BU College of Fine Arts Convocation Celebrates the Exceptional 2021 Grads

2021 CFA Convocation

The 2021 CFA Convocation speakers, Boston’s Chief of Arts and Culture Kara Elliott-Ortega, Julian Iralu (CFA’21), and Hannah Hooven (CFA’21)

The newest class of Boston University College of Fine Arts enters the alumni community! On Saturday, May 15, 2021 CFA Convocation celebrated the exceptional graduating class with a virtual ceremony. An in-person Commencement ceremony was held on Nickerson Field on Sunday, May 16. Visit live.bu.edu/commencement-2021 for more info and to watch all ceremony videos.

Two student speakers addressed their fellow graduates at the Convocation ceremony: graduating senior Hannah Hooven (CFA’21) and second year Master of Music student Julian Iralu (CFA’21).

Hannah is graduating Summa Cum Laude from Boston University College of Fine Arts School of Music. with a Bachelor of Music in Music Education. She is a Kilachand Honors College student, a 2020 Pi Kappa Lambda music honor society inductee, and a former President of CFA Student Government. In addition to those activities and accolades, Hannah is also a cofounder of the Boston After-School Music (BAM) program and a Teaching Assistant for Boston Children’s Chorus.

Julian is graduating CFA School of Music with a Master of Music in Trumpet Performance. She was recently inducted into the Pi Kappa Lambda music honor society, and has served as an emerging Writer Fellow at GrubStreet during her time at BU. She explores the impact that artists have as leaders and members of a community.

Boston’s Chief of Arts & Culture Kara Elliott-Ortega was the 2021 CFA Convocation Speaker. Elliott-Ortega is an urban planner in the arts focusing on the role of arts and creativity in the built environment and community development. Prior to becoming the Chief of Arts and Culture for the City of Boston, she served as the Director of Policy and Planning for the Mayor’s Office of Arts and Culture. Kara’s work to implement Boston Creates, Boston’s 10-year cultural plan, includes creating new resources for local artists, developing a public art program, and supporting the development of cultural facilities.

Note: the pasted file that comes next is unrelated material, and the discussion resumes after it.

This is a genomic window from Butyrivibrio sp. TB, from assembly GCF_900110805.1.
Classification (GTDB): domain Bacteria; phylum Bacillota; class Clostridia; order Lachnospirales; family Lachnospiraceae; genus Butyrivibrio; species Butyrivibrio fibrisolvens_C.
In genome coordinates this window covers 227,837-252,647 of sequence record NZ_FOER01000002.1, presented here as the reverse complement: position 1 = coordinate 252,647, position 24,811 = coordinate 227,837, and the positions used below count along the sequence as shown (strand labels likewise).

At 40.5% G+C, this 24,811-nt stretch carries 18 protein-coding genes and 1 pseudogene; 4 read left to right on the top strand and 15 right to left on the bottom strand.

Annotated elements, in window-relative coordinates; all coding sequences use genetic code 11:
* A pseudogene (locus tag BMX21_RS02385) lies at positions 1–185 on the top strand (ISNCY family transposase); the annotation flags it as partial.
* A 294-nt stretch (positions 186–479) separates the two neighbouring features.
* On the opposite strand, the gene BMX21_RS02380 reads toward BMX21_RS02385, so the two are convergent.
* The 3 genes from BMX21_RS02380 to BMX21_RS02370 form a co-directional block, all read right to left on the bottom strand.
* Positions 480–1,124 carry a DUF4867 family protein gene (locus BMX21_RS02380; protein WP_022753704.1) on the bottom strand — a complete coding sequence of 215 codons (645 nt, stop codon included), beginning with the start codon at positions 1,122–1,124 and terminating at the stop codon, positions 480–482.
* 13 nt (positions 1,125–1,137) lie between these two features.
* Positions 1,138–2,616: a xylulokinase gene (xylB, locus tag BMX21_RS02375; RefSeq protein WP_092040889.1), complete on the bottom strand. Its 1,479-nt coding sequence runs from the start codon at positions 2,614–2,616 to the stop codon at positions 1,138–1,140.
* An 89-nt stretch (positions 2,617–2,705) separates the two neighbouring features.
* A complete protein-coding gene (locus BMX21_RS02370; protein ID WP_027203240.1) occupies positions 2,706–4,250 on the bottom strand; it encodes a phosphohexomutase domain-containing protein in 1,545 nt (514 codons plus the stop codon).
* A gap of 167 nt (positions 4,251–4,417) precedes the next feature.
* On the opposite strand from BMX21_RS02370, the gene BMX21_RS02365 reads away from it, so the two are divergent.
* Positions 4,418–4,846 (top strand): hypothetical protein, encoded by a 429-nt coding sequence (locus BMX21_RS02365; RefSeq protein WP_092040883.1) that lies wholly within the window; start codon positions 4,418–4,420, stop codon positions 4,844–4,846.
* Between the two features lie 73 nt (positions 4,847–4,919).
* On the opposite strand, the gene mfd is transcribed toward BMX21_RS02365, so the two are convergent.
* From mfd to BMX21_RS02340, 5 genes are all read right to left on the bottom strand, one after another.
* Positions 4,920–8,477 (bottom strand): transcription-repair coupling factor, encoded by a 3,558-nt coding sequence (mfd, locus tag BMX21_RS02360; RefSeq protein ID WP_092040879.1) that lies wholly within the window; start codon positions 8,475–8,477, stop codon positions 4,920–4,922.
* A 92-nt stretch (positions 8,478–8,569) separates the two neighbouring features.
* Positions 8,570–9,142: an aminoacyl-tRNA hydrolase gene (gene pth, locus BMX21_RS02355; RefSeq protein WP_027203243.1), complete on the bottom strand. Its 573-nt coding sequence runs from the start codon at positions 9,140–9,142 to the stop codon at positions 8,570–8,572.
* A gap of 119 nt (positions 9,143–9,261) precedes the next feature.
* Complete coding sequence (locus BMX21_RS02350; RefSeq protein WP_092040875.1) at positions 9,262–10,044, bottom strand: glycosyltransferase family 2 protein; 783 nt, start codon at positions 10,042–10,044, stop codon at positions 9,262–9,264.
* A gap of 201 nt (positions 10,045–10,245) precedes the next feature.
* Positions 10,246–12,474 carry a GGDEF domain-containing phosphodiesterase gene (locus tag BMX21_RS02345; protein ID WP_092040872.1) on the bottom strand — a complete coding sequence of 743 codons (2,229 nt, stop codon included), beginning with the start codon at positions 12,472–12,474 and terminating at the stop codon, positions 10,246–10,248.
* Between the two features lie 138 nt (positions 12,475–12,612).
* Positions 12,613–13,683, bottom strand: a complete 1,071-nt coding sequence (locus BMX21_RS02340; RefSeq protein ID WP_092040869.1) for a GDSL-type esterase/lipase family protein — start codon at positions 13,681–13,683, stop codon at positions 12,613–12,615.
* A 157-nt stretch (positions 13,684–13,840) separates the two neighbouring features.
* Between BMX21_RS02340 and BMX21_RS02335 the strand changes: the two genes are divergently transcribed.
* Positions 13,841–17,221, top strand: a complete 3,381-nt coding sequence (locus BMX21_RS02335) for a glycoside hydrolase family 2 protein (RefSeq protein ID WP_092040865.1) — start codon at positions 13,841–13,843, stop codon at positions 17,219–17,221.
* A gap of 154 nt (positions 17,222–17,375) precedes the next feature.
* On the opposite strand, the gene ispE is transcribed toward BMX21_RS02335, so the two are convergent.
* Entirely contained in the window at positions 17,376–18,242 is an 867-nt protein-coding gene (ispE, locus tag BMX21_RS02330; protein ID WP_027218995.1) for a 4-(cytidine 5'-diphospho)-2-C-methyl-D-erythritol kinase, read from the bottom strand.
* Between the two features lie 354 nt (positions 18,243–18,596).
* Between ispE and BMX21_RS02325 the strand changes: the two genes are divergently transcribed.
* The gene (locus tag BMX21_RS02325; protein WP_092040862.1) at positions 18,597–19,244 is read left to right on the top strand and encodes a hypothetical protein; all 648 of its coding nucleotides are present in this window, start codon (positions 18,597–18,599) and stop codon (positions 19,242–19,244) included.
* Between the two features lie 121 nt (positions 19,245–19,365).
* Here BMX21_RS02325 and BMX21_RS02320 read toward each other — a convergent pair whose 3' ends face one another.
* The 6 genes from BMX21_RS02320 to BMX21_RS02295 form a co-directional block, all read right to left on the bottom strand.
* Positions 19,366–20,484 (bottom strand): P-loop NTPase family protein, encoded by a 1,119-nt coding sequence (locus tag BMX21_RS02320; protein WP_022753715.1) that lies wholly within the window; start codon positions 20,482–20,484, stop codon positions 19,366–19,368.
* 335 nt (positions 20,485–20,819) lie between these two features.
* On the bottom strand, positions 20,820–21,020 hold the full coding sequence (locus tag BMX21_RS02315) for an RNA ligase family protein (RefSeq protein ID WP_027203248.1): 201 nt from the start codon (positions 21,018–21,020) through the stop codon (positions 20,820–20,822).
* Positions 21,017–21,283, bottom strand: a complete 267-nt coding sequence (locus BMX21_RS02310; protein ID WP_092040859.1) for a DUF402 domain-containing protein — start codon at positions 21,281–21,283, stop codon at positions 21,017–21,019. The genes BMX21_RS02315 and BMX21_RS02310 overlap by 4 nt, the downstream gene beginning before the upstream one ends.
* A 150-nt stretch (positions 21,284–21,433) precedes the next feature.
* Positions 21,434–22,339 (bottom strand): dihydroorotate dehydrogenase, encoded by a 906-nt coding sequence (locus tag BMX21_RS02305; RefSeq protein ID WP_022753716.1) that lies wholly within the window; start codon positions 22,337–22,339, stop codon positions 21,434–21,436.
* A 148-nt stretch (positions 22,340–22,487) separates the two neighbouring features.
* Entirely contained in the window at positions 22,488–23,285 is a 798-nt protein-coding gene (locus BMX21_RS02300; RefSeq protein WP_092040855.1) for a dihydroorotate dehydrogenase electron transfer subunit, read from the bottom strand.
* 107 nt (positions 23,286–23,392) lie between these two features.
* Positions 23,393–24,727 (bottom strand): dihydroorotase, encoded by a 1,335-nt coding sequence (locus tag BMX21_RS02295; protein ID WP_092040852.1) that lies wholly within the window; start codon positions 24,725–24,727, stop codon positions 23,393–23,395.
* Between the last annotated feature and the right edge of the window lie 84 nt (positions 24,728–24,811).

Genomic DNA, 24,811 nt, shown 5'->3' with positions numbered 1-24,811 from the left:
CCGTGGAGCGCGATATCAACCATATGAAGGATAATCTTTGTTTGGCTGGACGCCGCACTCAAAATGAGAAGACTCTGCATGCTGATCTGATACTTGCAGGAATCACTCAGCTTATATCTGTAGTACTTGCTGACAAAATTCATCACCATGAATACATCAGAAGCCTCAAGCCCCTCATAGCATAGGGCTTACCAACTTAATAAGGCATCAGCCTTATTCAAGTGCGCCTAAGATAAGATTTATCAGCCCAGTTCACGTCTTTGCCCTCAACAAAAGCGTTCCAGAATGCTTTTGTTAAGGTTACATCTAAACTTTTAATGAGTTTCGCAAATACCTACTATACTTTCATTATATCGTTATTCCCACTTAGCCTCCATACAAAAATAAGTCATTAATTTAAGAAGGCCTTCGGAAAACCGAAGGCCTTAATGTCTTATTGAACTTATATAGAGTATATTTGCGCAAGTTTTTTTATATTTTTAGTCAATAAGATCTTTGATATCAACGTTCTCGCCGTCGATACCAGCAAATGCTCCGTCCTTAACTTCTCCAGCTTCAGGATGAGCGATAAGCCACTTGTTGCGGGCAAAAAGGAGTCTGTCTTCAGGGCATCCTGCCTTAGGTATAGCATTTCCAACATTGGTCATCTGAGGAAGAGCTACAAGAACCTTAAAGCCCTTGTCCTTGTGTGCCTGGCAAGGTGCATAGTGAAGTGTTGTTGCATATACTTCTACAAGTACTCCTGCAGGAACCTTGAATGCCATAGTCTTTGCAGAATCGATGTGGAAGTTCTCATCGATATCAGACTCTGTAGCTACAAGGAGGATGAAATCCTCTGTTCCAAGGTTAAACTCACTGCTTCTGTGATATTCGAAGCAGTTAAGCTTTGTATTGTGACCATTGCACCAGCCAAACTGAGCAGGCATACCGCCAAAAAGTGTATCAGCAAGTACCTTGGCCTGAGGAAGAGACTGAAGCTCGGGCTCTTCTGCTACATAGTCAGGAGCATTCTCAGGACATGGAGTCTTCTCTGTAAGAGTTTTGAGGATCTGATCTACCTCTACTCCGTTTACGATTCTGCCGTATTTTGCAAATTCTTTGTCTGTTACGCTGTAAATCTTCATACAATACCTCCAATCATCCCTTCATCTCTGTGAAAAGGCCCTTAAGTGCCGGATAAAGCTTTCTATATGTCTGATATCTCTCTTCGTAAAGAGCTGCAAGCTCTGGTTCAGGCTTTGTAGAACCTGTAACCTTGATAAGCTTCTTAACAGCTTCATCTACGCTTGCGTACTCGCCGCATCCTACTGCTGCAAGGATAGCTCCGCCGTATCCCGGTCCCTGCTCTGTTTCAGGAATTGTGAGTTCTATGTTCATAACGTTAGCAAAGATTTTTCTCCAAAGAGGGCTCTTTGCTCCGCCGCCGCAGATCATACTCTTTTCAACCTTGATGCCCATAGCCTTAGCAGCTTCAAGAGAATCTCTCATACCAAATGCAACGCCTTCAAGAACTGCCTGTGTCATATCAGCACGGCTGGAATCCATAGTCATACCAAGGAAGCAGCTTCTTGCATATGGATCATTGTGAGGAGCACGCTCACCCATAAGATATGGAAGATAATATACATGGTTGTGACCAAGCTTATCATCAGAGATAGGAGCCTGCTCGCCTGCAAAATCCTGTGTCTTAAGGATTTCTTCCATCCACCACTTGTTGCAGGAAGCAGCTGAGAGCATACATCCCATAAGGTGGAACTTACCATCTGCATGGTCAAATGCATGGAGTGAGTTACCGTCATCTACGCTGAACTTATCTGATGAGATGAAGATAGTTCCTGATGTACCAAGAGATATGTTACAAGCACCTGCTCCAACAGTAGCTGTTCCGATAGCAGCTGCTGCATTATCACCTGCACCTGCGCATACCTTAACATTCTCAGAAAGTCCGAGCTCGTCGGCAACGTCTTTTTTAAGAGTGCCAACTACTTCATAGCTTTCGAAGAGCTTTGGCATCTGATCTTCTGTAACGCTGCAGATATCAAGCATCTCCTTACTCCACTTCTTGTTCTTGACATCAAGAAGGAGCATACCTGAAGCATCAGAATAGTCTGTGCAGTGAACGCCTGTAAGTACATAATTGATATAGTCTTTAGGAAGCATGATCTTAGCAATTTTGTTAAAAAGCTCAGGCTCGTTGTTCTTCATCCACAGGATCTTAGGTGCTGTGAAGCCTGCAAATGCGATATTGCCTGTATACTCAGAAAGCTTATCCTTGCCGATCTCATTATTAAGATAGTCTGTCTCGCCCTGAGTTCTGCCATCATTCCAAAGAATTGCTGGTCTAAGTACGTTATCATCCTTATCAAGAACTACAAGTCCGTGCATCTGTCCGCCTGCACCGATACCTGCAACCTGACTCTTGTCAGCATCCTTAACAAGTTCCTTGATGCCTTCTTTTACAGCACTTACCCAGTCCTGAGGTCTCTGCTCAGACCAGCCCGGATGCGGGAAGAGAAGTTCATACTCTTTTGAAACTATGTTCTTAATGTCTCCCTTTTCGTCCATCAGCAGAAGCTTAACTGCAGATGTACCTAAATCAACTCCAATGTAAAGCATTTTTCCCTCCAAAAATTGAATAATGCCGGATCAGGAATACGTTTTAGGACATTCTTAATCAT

Miss the Convocation ceremony? You can watch all three speeches here.

Kara Elliott-Ortega

Boston’s Chief of Arts & Culture reflected on the sense of belonging and community that the arts and artists create and foster in our society. “As artists, as creative people and culture bearers,” she says, “you are a critical part of our narrative, a part of our collective recovery, and shaping what comes next.”

Through her years of arts immersion and community organizing, says Elliott-Ortega, “a common belief united all of my experiences: the belief that creative work and expression make us fuller, give breath to our agency, and can expand what is possible.”

2020 brought challenges, but it also offered a chance to reexamine the critical role that artists have in a community, and expand the recognition of what the arts mean to us. “As our society is reforming, it’s time to redesign it. This is a fundamentally creative pursuit. As creative people, and creative thinkers, please know that your tools are mighty, and we need you to wield them.” She challenged graduates to choose hope, and care, and trust that they are a part of our society’s reimagining.

Watch Kara Elliott-Ortega’s address.

Hannah Hooven

“As artists, we are essential workers, and our work is nothing less than bringing people back into awareness of the world around them, and then forward through the multiple cultural crises we face. We must remain compassionate, earnest, and strong in our convictions. We must always have faith in the impact of the messy, imperfect, beautiful results of our artistic process. I am so grateful to have experienced a messy, imperfect, and beautiful four years at the College of Fine Arts, and I cannot wait to start my next chapter alongside all of you.”

Watch Hannah Hooven’s address.

Julian Iralu

“The pandemic has shown us it’s a privilege to show up. As we enter the new normal, we won’t mute ourselves. We won’t keep our cameras off. We will show up for BIPOC communities, for LGBTQ communities, for people living with disabilities, for people living with mental health issues. For all marginalized communities. We will show up to support our fellow artists. Show up for ourselves. This is how we will heal as a community, and more broadly on a societal level.

“To the gentle graduating Class of 2021, I look forward to …the ways that as artists you will start conversations. The ways you will save the world.”

Watch Julian Iralu’s address.

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